Here's my solution to the game. I've broken it into sections separated by asterisks. You can copy and paste it into BeebEm, one section at a time:

Code: Select all

GET CROW
GET MICRO
GET BUCKET
N
JOE
BLOGGS
N
GET CARD
N
N
N
INSERT CARD
3013
GET MONEY
S
S
S
SE
JUMP E
JUMP E
N
GET WATER
S
JUMP W
JUMP W
NW
E
DROP CROW
BUY SCANNER
DROP MONEY
GET CROW
DROP MICRO
W
D
IN
S
GET UNIT
INSERT UNIT
E
SE
U
E
GET MICRO
W
SW
IN
USE SCANNER
S
E
W
S
S
THROW WATER
DROP BUCK
U
GET CANDL
D
N
N
N
OUT
NE
N
N
GET MATCH
NE
GET GRAT
DROP CROW
D
S
E
W
D
D
DROP SCAN
DROP MICRO
LIGHT CANDL
THROW CANDLE
D
GET TUBE
U
GET MICRO
U
E
E
U
W
W
S
SE
SE
GET BROW
NW
NW
W
D
S
E
E
U
IN
DROP BROW
OUT
W
W
S
S
SE
E
JUMP E
N
THROW COIN
********************** Note password
S
JUMP W
JUMP W
NW
W
IN
********************** Enter password
OUT
DROP MATCH
E
N
W
D
S
S
SEARCH
GET ROBOT
N
E
E
U
W
W
S
S
SW
IN
S
S
W
NE
BREAK LOCK
W
W
W
LOOK
S
E
GET WIRE
S
S
W
E
N
N
OUT
NE
N
W
D
S
E
W
D
D
DROP TUBE
DROP MICRO
DROP TAG
DROP WIRE
D
E
E
D
GET SAND
SE
S
SE
U
GET WIRE
GET TUBE
GET MICRO
GET TAG
U
E
E
U
W
W
S
S
NW
GIVE SAND
W
W
GET GLOV
E
E
S
E
DROP MICRO
GET MONEY
BUY CASE
OPEN CASE
PICK LOCK
GET ROD
DROP WIRE
GET MICRO
DROP TUBE
W
SE
JUMP E
JUMP E
GET BRANCH
N
N
E
VAULT FENCE
GET EGG
S
JUMP W
JUMP W
NW
SW
IN
S
S
W
S
SE
E
DROP EGG
S
E
NW
SE
E
N
SW
S
W
N
SW
S
RUB ROD
DROP ROD
DROP GLOV
N
N
S
E
N
NE
S
W
W
S
W
N
N
N
N
INSERT TAG
W
N
E
HELP
NE
DROP MICRO
SE
S
GET BLUE
N
NW
GET MICRO
HELP
SW
W
S
E
S
S
W
W
NW
N
NE
W
E
N
N
OUT
NE
W
IN
********************** Enter password
OUT
E
N
W
D
S
E
W
D
D
DROP MICRO
D
E
W
E
UNLOCK HATCH
E
N
N
W
SEARCH
GET INSTRU
EXAM INSTRU
E
S
S
W
W
N
SE
U
U
E
E
U
W
W
S
S
E
GET TUBE
W
SW
IN
S
S
W
NE
N
IN
PRESS BUTTON
BLOW TUBE


Do have a go at the game. If you run into any problems, please contact Lee. ;-)

8)
Last edited by lurkio on Thu Sep 01, 2016 3:23 pm, edited 6 times in total.

User avatar
leenew
Posts: 3402
Joined: Wed Jul 04, 2012 3:27 pm
Location: Doncaster, Yorkshire

Re: Today I hacked ...

Postby leenew » Mon Aug 22, 2016 11:13 am

*cough* :shock:
Thanks for that Mr. Lurkio...

Good work by the way =D>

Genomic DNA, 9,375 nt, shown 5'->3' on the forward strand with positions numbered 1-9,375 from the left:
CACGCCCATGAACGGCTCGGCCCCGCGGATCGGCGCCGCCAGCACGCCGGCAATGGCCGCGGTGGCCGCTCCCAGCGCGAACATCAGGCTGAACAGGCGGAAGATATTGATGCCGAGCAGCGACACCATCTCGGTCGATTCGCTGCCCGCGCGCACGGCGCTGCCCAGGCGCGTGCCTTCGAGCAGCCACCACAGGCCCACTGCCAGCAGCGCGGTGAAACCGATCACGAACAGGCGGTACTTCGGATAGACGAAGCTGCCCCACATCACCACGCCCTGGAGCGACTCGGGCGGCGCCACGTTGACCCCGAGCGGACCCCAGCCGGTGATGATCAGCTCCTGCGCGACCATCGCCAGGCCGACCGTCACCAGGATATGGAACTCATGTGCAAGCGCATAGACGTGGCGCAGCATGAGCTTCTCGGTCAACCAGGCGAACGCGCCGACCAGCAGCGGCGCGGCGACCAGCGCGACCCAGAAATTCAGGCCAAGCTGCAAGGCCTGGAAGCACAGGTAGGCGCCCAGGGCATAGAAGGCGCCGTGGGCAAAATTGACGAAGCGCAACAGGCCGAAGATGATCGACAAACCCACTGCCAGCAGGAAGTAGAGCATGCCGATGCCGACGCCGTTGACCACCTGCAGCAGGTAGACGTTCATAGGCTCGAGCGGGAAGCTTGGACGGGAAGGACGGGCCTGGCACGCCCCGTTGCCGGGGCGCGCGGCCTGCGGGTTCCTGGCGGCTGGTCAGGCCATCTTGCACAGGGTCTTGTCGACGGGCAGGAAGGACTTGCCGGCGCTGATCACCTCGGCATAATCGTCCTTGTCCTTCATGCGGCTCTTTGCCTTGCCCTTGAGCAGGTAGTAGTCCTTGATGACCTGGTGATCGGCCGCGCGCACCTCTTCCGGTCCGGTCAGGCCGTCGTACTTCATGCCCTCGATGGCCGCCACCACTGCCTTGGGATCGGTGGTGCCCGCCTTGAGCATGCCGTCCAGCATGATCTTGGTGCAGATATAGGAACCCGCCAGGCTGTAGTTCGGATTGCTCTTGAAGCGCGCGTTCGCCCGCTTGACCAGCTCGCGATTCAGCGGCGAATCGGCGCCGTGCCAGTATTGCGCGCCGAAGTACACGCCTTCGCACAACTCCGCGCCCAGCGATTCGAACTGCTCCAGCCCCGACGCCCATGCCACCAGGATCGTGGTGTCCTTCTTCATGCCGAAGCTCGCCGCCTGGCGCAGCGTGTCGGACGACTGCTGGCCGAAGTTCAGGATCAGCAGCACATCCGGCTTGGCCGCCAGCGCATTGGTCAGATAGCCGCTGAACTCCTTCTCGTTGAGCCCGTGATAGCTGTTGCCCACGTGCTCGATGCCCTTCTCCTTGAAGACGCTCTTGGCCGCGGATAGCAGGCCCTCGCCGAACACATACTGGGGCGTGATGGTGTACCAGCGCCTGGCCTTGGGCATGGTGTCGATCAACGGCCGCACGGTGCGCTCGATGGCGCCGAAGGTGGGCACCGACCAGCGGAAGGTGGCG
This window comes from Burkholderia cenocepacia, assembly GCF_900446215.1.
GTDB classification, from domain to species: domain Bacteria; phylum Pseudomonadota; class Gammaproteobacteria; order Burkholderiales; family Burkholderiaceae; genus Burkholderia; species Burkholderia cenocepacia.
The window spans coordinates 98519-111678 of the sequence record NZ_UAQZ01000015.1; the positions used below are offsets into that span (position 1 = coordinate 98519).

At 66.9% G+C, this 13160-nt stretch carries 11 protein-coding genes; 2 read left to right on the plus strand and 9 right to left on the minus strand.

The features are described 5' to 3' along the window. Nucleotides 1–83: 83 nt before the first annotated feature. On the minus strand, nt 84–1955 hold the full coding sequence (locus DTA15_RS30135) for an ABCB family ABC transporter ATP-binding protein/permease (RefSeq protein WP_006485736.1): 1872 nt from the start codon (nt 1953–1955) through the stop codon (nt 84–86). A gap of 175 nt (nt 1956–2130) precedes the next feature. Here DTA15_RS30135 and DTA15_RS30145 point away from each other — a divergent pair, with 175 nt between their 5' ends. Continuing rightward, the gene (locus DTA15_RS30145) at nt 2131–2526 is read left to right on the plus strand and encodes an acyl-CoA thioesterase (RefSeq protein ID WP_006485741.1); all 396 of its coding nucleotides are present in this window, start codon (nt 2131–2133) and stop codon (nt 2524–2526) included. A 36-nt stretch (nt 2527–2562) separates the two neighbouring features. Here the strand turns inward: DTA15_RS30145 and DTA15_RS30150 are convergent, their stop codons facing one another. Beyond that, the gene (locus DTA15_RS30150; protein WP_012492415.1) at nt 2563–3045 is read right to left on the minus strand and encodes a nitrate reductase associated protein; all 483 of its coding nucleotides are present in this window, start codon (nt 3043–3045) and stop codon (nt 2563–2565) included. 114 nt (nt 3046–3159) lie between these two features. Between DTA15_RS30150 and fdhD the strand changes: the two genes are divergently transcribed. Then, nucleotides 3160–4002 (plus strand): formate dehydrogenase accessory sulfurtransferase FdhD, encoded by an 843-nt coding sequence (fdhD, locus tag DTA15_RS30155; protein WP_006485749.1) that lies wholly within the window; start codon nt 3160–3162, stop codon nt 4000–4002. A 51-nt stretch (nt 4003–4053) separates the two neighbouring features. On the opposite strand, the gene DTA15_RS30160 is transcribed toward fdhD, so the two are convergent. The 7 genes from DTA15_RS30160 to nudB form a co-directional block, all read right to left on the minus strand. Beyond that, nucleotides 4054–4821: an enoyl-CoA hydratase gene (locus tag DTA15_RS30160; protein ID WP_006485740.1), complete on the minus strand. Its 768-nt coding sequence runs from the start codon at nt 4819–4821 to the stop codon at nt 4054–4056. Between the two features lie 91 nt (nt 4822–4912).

It really is amazing how many of these adventures don't work properly.
Did anyone ever check them after "copying" them to disk I wonder? *tssssk*

Seventh Star - the most overlooked Acornsoft adventure, is actually rather good :wink:

Lee.

Michael Brown
Posts: 1896
Joined: Sat Apr 03, 2010 12:54 pm
Location: Nottingham

Re: Today I hacked ...

Postby Michael Brown » Tue Aug 23, 2016 10:36 am

Oh Dear!!!
This means my version on disc092 also doesn't work properly either then.

I will amend it using the method used here and re-post the disc asap.

thanks for sorting another faulty game
Mick.

User avatar
leenew
Posts: 3402
Joined: Wed Jul 04, 2012 3:27 pm
Location: Doncaster, Yorkshire

Re: Today I hacked ...

Postby leenew » Tue Aug 23, 2016 1:10 pm

I will send you the image later Mick.
You can pick which bits you can fit on the DSD.
Lee
EDIT; the image is above... of course

Michael Brown
Posts: 1896
Joined: Sat Apr 03, 2010 12:54 pm
Location: Nottingham

Re: Today I hacked ...

Postby Michael Brown » Tue Aug 23, 2016 4:10 pm

Hi Lee,
I think I have done it.
I will send you a copy of disc092 by email first.

Mick.

User avatar
CMcDougall
Posts: 5618
Joined: Wed Feb 02, 2005 3:13 pm
Location: Shadow in a Valley of Scotland

Re: Today I hacked ...

Postby CMcDougall » Tue Aug 23, 2016 7:00 pm

lurkio wrote:Playing my version will bring you "good luck"

nice one =D> =D> =D>
password for old lady is : Vodel
Attachments
FIN.png
ImageImageImage

User avatar
lurkio
Posts: 1289
Joined: Tue Apr 09, 2013 11:30 pm
Location: Doomawangara
Contact:

Re: Today I hacked ...

Postby lurkio » Tue Aug 23, 2016 9:02 pm

CMcDougall wrote: